Course Goals and Anticipated Outcomes for This Chapter:
Develop the student's:
- ability to understand basic logic,
- familiarity and facility with a wide range of logical statements and the connection to K-9 curriculum, and
- reasoning using truth tables and the meaning of conjectures, theorems, and counterexamples.
- 1.1: Compound Statements
- We can make a new statement from old statements; we call these compound propositions or compound statements.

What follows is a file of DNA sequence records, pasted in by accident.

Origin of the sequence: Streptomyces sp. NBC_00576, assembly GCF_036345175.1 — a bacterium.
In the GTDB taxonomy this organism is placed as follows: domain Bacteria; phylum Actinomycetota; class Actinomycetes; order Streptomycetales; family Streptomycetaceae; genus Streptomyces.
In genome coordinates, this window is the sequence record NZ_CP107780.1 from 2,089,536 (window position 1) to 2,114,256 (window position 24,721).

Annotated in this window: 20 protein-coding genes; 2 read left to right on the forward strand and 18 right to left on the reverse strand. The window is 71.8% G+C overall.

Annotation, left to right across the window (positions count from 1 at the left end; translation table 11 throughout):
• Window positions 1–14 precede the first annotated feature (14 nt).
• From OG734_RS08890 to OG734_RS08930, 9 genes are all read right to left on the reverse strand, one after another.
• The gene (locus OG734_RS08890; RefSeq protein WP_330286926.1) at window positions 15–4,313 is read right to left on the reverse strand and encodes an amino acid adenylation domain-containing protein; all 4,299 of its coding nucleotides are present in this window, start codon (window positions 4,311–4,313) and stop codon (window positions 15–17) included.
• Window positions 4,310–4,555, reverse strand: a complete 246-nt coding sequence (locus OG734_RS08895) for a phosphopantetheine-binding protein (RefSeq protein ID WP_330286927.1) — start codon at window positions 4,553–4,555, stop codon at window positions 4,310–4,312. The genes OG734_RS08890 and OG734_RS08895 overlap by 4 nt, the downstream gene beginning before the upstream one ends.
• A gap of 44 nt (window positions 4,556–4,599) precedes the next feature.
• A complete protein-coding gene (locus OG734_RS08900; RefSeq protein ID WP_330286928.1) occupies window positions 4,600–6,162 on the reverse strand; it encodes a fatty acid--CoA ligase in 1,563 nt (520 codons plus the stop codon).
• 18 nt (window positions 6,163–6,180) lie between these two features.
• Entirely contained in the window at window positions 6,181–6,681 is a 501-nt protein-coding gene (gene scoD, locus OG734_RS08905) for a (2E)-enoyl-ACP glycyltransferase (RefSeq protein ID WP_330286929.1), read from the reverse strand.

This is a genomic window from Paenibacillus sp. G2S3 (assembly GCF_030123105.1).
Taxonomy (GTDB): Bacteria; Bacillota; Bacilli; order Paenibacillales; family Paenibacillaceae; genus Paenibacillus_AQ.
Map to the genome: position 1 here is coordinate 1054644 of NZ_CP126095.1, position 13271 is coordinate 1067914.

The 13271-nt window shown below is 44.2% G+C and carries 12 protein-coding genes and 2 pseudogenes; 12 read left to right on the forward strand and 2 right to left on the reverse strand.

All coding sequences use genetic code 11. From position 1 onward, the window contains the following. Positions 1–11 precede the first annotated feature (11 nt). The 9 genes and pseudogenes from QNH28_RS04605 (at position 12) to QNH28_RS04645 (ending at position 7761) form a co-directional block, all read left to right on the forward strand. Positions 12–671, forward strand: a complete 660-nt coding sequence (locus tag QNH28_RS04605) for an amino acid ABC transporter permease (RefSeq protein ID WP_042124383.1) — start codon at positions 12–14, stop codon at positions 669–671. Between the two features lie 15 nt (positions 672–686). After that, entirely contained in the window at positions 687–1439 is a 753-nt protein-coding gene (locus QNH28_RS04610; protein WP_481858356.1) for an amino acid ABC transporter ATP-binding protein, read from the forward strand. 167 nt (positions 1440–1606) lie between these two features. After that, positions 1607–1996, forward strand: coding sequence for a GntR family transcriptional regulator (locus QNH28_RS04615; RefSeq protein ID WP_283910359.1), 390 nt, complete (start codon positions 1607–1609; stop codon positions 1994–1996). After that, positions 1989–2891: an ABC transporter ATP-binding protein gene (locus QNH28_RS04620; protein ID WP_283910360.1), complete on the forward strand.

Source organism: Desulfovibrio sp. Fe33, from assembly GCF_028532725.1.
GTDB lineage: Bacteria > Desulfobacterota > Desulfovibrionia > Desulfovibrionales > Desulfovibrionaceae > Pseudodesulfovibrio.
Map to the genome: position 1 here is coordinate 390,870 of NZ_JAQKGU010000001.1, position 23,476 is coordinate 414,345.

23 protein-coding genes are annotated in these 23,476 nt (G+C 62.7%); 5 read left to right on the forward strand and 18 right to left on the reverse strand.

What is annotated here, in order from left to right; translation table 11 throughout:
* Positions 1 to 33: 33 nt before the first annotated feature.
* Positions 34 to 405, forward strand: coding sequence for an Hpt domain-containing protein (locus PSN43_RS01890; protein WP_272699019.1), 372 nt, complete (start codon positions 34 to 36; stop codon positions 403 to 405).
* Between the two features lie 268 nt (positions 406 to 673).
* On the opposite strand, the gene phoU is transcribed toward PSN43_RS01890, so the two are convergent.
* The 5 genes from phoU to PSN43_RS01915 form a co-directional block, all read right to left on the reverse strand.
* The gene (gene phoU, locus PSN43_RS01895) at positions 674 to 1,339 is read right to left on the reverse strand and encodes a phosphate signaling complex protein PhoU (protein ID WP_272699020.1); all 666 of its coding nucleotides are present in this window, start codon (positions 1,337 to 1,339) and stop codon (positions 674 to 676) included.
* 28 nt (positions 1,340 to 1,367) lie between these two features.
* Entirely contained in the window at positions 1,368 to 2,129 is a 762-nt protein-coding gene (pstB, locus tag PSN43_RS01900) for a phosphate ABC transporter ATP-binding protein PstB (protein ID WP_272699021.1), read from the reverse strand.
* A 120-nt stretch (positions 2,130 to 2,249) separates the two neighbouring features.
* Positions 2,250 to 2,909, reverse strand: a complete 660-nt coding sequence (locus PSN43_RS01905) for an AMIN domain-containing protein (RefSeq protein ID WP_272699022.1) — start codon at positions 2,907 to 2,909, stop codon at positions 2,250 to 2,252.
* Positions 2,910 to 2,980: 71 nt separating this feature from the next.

- 1.3: Arguments
- Logic is the study of the methods and principles of reasoning. An argument is a set of facts or assumptions, called premises, used to support a conclusion. For a logical argument to be valid, it is the case that, if the premises are true then the conclusion must be true.
Pamini Thangarajah (Mount Royal University, Calgary, Alberta, Canada)